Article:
Tweeting Bin Laden Demise; Social Networking at its Zenith

May 2, 2011, By Sanjeev Ramachandran

We needn’t tell you that Osama Bin Laden is history now. What followed then revealed to us the effect social networking sites have on media and news. Twitter is proud that they were the first to spread the intelligence. The news of Osama’s death had spread all through the network, way before the U.S president made a formal announcement. More amusing is the way a tweeter from Pakistan – Sohaib Athar – became famous with just one tweet, “Helicopter hovering above Abottabad at 1 am (is a rare event)”.Sohaib kept on tweeting all the micro details and enjoyed his one day fame. In a posting at 10:25 pm EST on Sunday evening, Urbahn wrote, “So, I’m told by a reputable person they have killed Osama Bin Laden. Hot damn!” and tweets spreadlike wildfire.

President Barack Obama confirmed at around 11pm EST that a small team of U.S military members tracked the mastermind of the Sept 11, 2001 terror attacks down to a small compound in Pakistan, where they killed him during a gun battle. More than 4,000 tweets per second were sent at the start and end of his speech. The situation saw Twitter covering the whole of the epoch-making story, just like a news channel would do.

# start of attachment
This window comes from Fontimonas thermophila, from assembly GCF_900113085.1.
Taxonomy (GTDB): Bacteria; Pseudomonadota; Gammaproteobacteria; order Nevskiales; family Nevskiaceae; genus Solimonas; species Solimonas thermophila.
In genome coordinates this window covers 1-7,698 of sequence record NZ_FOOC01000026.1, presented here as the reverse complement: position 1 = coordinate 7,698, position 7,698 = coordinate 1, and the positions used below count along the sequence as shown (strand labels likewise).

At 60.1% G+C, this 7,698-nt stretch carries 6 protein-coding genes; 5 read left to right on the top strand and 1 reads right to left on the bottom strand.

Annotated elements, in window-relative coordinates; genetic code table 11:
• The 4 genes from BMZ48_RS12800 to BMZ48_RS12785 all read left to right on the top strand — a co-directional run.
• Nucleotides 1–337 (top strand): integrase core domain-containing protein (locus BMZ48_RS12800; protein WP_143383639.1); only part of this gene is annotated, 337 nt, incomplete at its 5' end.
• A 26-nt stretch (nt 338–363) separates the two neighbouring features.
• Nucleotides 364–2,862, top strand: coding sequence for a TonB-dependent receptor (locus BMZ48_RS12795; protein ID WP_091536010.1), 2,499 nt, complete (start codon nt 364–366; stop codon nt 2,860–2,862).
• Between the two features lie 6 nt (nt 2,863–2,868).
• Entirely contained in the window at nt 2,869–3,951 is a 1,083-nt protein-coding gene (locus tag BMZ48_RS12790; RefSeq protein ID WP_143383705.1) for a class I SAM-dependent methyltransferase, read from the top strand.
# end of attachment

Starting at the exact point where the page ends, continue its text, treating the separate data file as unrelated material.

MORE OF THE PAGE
Even amazing is the way Twitter Search registered the development. A one in ten searches for the Royal Wedding on Friday was what they had recorded. However, today one in every five Twitter search was about the death of Osama Bin Laden.

The peak was not only seen on Twitter. Google also saw a staggering rate of related searches and there are no signs of this dying down any time soon. This shows the level to which social networking sites play a part in the things that are connected with society.

When many rejoice over the death of the Al Qaida leader, the networking sites are filled with mystery as many skeptics find it difficult to believe it. As a matter of fact, reports affirming Osama Bin Laden’s death have been out few times before too, but never in this intensity and never supported with these many evidence.

Man, it’s the age of social media finally!

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